If I’m not the last human on earth to have this epiphany… you should know you’re carrying a legitimate video editing station in your pocket right now.
(And it also makes phone calls.)


Three Tips to Better Use Your iPhone 6 as a Camcorder

On our flight south, my new iPhone is about to confront its greatest challenge yet: How to slow down the best moments from our vacation…

On our flight south, my new iPhone is about to confront its greatest challenge yet: How to slow down the best moments from our vacation…

My family and I just got back from a mini respite to Miami, and again, I forced my iPhone 6 Plus to do some of the heavy lifting… this time on the video-taking front.

It’s already passed muster snapping photos.
So how did it hold up as a pocket camcorder?

The short answer: Not too badly.

No, it doesn’t have quite as wide a focal length as your typical point and shoot lens… So you can’t see as much at close range.
(29mm Vs. 25mm on the Canon Powershot ELPH 340)

No, it doesn’t have an optical zoom…

But it does have a few tricks up its sleeve that can maximize its ability to shoot some cool HD video clips for you. And these have to do with controlling video frame rates.

Here are three tips to get the most out of your iPhone 6’s inner camcorder:

Tip #1
Shoot at 60 FPS To Capture Crisper Action
In addition to the typical 30 frames per second shooting mode, this iPhone also offers the option to shoot at 60 fps.
(which you need to enable in ‘Settings’)

Now, first off… Jamming more frames into a video doesn’t always make it better.

Some folks talk about 30 fps being too jerky when played back,
which is why 60 fps is preferable.
But for me, that’s only an issue when you’re trying to capture fast action or panning the shot around really quickly.

I wouldn’t write off 30 fps. It’s still very much today’s standard.
And for many situations, I bet you’ll be just fine sticking with 30 fps.
Always hedging by sticking with 60 fps will just suck down your iPhone’s limited memory.
(Remember, the 60 fps mode creates larger files!)

And don’t forget that filmmakers love the ‘cinematic’ look of 24 fps.
If you fashion yourself as the next indie darling…
the hyper-clear reality of 60 fps may not be for you.

Tip #2
Only Use 240 FPS Slow Motion When You Really Need It
If you like slow motion, you’re going to love that the 6 and 6 Plus can now record at an incredible 240 frames per second. This ‘slo-mo’ is twice as slow as what the iPhone 5S can generate.

240 fps?!
That’s great, right?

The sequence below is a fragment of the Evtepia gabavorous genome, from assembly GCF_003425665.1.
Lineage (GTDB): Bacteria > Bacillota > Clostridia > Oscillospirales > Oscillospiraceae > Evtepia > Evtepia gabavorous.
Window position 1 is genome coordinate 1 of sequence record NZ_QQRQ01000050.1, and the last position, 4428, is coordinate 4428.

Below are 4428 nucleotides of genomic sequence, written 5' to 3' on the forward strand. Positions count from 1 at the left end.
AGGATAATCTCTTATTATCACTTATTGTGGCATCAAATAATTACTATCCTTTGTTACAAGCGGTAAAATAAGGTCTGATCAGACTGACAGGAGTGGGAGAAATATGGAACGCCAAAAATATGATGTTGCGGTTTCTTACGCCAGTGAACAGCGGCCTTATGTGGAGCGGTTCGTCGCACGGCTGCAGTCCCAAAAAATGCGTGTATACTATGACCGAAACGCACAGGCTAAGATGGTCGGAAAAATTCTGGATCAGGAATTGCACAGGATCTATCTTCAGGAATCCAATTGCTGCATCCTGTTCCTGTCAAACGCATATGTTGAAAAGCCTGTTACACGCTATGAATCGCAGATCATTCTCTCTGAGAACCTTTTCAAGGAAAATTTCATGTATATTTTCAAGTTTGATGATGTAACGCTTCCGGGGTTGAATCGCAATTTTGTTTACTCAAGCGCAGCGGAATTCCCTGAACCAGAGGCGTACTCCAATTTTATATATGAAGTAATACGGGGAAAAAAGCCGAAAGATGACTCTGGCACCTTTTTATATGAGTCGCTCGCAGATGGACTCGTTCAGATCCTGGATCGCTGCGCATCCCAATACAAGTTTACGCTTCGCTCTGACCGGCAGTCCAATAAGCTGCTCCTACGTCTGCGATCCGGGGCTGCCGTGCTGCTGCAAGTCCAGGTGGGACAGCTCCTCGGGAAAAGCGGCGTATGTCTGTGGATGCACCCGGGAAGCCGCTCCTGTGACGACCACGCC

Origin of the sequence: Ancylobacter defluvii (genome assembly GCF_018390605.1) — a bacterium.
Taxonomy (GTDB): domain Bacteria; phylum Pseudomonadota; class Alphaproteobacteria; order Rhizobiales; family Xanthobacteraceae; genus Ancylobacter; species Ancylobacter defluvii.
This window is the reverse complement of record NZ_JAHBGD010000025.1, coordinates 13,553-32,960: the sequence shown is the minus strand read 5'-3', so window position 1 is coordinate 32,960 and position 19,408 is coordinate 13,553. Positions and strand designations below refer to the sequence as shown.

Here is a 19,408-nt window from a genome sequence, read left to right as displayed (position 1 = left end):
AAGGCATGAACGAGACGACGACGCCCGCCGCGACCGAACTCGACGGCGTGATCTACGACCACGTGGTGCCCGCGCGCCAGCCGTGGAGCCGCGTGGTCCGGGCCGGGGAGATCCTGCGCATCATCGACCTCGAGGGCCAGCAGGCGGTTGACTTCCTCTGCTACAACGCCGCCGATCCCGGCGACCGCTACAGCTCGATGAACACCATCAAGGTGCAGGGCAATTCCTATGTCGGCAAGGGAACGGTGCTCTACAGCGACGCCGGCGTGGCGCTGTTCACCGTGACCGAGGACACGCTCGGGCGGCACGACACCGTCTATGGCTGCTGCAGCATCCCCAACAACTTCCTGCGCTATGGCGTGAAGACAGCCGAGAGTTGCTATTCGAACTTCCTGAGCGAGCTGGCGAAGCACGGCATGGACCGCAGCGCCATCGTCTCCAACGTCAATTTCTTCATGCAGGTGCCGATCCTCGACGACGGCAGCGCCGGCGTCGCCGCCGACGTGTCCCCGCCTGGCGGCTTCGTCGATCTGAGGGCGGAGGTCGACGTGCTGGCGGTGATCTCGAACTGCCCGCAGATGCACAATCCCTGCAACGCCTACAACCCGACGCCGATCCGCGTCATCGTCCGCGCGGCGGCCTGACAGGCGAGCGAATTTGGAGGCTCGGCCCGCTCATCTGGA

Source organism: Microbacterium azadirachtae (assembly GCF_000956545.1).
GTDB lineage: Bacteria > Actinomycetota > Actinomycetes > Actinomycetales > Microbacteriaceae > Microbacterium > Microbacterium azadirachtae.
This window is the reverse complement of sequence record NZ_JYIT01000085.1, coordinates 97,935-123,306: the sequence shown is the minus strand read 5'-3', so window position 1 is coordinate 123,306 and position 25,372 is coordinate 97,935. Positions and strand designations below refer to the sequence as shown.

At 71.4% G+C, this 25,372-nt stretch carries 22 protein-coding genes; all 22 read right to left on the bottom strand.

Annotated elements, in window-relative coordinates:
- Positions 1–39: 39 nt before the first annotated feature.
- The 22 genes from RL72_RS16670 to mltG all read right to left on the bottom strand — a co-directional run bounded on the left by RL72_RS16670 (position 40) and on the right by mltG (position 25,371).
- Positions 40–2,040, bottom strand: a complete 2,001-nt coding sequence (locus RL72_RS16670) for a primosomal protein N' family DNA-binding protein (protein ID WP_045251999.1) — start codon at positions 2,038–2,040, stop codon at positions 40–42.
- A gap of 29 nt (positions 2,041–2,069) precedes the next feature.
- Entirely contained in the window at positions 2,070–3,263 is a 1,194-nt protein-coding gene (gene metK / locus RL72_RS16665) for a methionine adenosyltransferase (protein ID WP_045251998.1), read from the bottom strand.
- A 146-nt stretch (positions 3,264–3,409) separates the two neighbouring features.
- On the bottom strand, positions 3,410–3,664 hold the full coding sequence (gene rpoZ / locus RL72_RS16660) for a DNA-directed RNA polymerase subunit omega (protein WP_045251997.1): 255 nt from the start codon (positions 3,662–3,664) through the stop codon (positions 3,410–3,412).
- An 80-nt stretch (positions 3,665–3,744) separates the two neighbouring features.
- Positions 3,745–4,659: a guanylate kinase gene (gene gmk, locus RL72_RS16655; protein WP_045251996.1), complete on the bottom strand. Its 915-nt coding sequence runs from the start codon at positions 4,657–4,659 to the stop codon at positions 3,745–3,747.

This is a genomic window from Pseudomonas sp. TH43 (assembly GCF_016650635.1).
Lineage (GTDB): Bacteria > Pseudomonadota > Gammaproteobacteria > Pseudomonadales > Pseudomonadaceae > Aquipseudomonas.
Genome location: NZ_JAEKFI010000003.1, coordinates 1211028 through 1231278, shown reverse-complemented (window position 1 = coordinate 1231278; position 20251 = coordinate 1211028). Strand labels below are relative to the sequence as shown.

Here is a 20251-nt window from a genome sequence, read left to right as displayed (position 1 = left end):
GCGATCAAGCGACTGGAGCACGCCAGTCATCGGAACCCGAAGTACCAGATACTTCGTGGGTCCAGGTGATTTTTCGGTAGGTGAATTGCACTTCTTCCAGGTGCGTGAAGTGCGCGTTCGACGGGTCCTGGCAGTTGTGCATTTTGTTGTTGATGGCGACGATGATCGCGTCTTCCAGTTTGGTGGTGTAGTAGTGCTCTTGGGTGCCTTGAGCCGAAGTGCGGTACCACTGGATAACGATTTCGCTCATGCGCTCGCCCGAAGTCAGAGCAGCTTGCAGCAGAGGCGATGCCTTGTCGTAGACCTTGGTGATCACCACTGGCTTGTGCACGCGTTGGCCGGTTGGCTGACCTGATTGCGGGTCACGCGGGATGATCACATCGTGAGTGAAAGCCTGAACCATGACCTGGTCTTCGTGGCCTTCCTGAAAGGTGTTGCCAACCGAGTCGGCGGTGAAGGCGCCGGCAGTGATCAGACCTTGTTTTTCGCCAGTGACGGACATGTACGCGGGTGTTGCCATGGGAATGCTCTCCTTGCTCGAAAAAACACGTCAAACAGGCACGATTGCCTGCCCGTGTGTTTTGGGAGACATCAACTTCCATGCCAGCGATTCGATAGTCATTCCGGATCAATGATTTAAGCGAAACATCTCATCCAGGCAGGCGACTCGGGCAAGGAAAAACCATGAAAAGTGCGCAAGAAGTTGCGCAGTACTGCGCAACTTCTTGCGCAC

Yes, but the videos play back really slowly.
(That’s the point!)

But in many situations, you may feel it’s too slow. To capture a normal moment in time, I think this enhanced mode can be overkill.

On Halloween, I tried shooting a video of my little pirate ‘trick or treating’ at one house. And later, when I played back the video, it looked like the falling candy wouldn’t reach the bottom of the bag until Thanksgiving!

I would choose this super-slow motion mode only to capture a short moment of very fast action.

Otherwise, I recommend normally sticking with the ‘less advanced’ 120 fps mode to slow down your video.

Tip #3
After You Shoot, Isolate Your ‘Money Shot’ and Then Give It Slo-Mo
That said, once you’ve shot your slow motion video, you actually have the opportunity to choose which part of your clip plays back in slow motion, and which part runs at normal speed.


That’s right….
In playback mode, there are two slider controls on the top of the video that let you isolate a particular moment that looks best in slow motion. The rest of your clip plays at normal speed.

It’s a ‘professional-looking’ post-production trick that can negate the concern about 240 fps being too slow.

My New Time Machine…
The iPhone 6’s flexibility in shooting at different frame rates while recording HD video is a neat feature that many of today’s ‘more advanced’ point and shoot cameras still don’t offer.

But beware… today’s tips all focus on a central theme:
Use these new tricks sparingly.
When you do, you’ll be really psyched.

No, I don’t think my new iPhone 6 Plus is a magic bullet for all my video recording needs. But it has suddenly given me the powerful capability to slow down linear time.

And as a father of an active four-year-old boy… I’ll take it!